Strategic Consulting Solutions, Inc.

What constitutes a Fringe Benefit?

Trimming BenefitsAs employees, we all love a good fringe benefit don’t we?  When a company adds a new fringe benefit everyone gets excited and a buzz permeates the building.  Likewise, when some are changed or removed, there can be grumblings heard that sound a bit like Yosemite Sam mumbling under his breath. As accountants in government contracting, do we really know what costs are considered to be fringe benefits and should be segregated into a fringe benefit pool?  Let’s take a look.

Fringe Benefits, by definition, are various types of non-wage compensation provided to employees in addition to their normal wage or salary.  They can be anything from health insurance to sick pay.  Fringe benefits can be a reason an employee joins a company and can also be why they leave one company and move to another.

The following are examples of costs that classify as fringe benefits:  the employer-paid portion of medical, dental and vision insurance premiums, the employer-paid portion of payroll taxes, paid leave (vacation, holiday, sick, etc), any 401(k) or pension plan employer contributions, employer-paid life and/or disability insurance, worker’s compensation expenses and costs associated with the administration of these benefits.

Some government contractors account for their fringe costs separately and some will combine it with their overhead costs.  These typically tend to be smaller contractors who as they grow will likely find it more advantageous to break the fringe benefits out into a separate indirect cost pool.  You may also experience the need to have multiple fringe benefit pools if a contract requires it or accounting for a contract requirement is made simpler by doing so.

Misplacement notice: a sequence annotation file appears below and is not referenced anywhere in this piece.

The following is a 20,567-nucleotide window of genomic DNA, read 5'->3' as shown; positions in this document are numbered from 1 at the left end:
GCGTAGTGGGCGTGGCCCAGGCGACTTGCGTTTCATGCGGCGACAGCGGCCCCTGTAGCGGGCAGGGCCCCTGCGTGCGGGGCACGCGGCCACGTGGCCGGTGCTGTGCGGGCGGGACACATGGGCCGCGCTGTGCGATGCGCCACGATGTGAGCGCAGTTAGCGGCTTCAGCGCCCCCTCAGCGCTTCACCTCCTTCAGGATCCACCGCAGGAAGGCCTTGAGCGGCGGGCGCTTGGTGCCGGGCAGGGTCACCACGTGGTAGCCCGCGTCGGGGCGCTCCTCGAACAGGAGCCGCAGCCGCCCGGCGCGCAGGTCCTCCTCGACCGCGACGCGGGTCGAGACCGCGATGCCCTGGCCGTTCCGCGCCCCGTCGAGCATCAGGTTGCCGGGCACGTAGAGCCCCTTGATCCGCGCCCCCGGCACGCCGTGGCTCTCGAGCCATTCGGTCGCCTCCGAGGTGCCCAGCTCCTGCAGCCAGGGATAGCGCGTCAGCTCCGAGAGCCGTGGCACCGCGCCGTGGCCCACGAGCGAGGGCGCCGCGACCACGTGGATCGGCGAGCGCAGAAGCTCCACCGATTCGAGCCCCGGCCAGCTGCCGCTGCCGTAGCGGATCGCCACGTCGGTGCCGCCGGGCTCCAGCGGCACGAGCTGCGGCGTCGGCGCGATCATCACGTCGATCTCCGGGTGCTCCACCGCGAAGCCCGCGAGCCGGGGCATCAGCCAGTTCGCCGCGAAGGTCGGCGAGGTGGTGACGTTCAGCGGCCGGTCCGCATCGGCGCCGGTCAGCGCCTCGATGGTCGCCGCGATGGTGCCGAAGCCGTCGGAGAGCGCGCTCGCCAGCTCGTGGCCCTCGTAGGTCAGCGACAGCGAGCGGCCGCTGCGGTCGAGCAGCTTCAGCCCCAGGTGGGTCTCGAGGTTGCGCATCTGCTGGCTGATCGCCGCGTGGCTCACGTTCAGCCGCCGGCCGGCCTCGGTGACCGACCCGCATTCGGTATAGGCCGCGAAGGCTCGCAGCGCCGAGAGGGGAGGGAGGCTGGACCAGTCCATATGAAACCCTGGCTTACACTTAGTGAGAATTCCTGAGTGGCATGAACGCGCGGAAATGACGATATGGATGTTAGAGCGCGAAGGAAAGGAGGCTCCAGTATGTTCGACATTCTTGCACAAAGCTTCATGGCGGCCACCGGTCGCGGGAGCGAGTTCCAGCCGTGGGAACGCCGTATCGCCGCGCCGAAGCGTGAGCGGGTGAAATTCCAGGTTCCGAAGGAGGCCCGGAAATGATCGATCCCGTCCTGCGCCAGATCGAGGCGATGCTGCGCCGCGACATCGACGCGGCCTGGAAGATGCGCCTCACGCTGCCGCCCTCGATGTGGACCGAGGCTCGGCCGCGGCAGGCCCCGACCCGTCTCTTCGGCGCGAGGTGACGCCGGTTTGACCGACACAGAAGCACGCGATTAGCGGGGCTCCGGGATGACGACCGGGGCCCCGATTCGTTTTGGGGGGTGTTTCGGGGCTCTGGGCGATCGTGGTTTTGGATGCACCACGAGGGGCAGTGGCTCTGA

What does a typical fringe pool look like?  Since it is essentially calculating a percentage rate for you, it will have two major mathematical components – a numerator and a denominator.  All of the expenses we talked about earlier – vacation, 401(k) match, payroll taxes – make up the numerator.  All of the labor cost, direct and indirect, make up the denominator.  Since the some labor cost for the different types of paid leave are in the numerator, they are not part of the denominator.  So simply put, all non-fringe labor is what will make up the denominator, or pool base.  For example, if all of my fringe costs total $451,357 and I have total non-fringe labor cost of 1,391,458, then my indirect rate for my fringe benefits will be 32.44%  ( 451,357 divided by 1,391,458 ).

So when you’re preparing your indirect rate structure for the next fiscal year and you think it is time to start breaking out the fringe into a separate pool….go ahead.  You have all of the tools.

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